New claim: SBJV wants DKK 3.4 billion

SBJV now wants DKK 3.4 billion from the state. The general contractor SBJV has updated its complaint. Now the Italians are demanding DKK 3.4 billion from the state for additional costs related to the Storstrøm Bridge.

The Italian contractor working on the Storstrøm Bridge is significantly increasing its claim against the Danish state.

In an updated complaint, the Danish Road Directorate has announced that the SBJV consortium is demanding a total of DKK 3.4 billion from the state. This represents an increase of DKK 600 million.

- The past three years have been exceptional, but based on the available information, we find it difficult to see that the contractor is entitled to the extensive financial claims and deadline extension it asserts," says project manager Niels Gottlieb from the Danish Road Directorate.

Neither SBJV nor its parent company Itinera wishes to comment on the matter. It is increased by DKK 600 million.

On Monday, FemernNews reported that the Italians initially demanded DKK 2.8 billion from the state. This was evident from an insight into the complaint. In the complaint, the consortium presented ten reasons for the problems in the bridge project, where the finances seem to have gotten out of control.

During the design and execution of the work, SBJV continually raised various claims against the Danish Road Directorate, and in October 2022, SBJV initiated an arbitration case against the state.

The current initial claims amount to DKK 3.4 billion, and an extension of the deadline by at least 830 days, equivalent to 27 months.

Massive problems

SBJV justifies its claims, among other things, by alleging that the project has been delayed and become more expensive due to a series of issues related to the client, ocean currents, and wind conditions, as well as the COVID-19 pandemic and the war in Ukraine, which have led to extraordinary price increases and difficulties in obtaining the necessary workforce.

In its financial statements, the parent company Itinera referred to it as an "explosion of problems."
The Danish Road Directorate, in close collaboration with the State Attorney's Office, is currently reviewing the received material and, as the process dictates, preparing a response to the Arbitration Board. Niels Gottlieb describes it as an extensive task.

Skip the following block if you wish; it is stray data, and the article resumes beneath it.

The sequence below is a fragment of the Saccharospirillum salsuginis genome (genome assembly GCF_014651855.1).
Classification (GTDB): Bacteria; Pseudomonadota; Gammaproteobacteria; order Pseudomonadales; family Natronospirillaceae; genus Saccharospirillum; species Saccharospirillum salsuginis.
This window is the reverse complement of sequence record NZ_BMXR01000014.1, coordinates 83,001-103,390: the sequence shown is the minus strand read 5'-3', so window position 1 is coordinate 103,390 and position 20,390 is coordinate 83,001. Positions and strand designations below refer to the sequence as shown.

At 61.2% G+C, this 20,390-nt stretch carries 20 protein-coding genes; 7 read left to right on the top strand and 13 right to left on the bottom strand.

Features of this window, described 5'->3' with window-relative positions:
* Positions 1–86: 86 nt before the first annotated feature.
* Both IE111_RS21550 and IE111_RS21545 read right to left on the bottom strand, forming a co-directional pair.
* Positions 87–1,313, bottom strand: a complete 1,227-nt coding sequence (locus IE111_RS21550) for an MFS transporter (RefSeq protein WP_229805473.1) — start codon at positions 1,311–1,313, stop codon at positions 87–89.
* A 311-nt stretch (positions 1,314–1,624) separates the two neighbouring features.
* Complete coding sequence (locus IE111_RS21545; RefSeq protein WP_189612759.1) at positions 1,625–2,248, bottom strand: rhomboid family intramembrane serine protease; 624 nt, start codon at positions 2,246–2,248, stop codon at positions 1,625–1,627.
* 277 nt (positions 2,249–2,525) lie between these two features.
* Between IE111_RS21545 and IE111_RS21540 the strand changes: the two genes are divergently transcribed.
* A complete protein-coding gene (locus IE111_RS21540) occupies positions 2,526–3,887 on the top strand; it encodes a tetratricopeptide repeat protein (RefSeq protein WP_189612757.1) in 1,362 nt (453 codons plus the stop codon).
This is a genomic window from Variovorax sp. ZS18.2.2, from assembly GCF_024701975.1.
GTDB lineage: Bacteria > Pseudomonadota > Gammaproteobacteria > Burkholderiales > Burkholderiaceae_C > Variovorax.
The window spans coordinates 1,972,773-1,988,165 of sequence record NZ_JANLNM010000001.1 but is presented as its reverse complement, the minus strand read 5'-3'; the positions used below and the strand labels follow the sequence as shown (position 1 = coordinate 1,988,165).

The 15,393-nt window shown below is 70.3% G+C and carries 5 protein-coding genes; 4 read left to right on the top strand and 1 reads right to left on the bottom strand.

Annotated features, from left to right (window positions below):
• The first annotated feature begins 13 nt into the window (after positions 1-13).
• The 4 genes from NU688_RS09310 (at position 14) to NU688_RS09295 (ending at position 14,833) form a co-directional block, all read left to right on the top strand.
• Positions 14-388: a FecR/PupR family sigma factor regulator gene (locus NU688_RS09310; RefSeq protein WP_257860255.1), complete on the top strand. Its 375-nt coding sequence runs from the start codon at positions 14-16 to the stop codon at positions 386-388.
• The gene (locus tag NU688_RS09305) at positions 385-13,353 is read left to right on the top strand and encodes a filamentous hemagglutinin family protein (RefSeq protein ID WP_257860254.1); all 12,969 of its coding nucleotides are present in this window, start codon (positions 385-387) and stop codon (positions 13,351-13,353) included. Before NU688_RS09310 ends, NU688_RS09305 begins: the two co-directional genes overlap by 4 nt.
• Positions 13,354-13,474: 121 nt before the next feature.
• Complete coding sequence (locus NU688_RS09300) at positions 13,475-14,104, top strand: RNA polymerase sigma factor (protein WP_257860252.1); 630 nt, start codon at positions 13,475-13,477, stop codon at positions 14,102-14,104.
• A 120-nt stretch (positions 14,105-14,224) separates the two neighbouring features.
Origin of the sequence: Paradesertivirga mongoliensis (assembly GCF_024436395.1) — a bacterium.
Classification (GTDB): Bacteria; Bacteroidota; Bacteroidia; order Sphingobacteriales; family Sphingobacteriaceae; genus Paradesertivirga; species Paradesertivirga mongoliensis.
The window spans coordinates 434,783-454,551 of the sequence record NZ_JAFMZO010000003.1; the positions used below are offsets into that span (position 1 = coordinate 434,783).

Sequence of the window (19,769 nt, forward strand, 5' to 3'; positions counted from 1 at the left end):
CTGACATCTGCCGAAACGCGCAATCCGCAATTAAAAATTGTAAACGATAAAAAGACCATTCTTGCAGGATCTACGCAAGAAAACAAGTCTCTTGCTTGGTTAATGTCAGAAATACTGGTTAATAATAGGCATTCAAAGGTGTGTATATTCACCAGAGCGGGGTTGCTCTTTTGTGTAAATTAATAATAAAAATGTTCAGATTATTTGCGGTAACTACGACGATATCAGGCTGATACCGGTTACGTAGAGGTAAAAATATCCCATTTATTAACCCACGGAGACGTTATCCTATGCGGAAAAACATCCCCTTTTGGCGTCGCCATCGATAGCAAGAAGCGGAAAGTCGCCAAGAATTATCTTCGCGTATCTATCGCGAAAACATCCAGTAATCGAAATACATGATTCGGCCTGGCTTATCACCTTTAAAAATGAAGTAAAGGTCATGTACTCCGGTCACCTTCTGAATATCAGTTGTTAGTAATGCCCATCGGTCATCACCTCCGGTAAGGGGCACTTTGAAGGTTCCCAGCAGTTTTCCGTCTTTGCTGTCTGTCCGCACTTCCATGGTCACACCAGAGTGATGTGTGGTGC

- It is difficult to estimate at this point how long the arbitration process will be, especially since the contract work has not been completed and is not expected to be completed until 2025. It may well take several years after the delivery of the project before a final decision is reached by the Arbitration Board, says Niels Gottlieb.

Borrowing money

Independent of the arbitration case, the Danish Road Directorate and SBJV agreed to continue collaborating to complete the bridge construction. They have decided on a so-called liquidity bridge, which means the Danish Road Directorate provides liquidity to the contractor until the project is completed.

The loan is provided to ensure the progress of the project. Depending on the contractor's progress, the loan will be disbursed in instalments based on agreed milestones.

Once the Storstrøm Bridge is delivered and the arbitration case is resolved, the general contractor will repay the provided liquidity offset by the outcome of the arbitration. The liquidity provided by the Danish Road Directorate to the general contractor will accrue interest at the prevailing market rate.

In 2016, the Danish Road Directorate awarded the construction of a four-kilometre-long new Storstrøm Bridge, connecting Zealand and Falster, through a tender process.

The consortium formed the SBJV joint venture, won the bid and signed the construction contract in 2018. The project has an approved budget of DKK 4.7 billion.

Artiklen er en del af temaet Femern.

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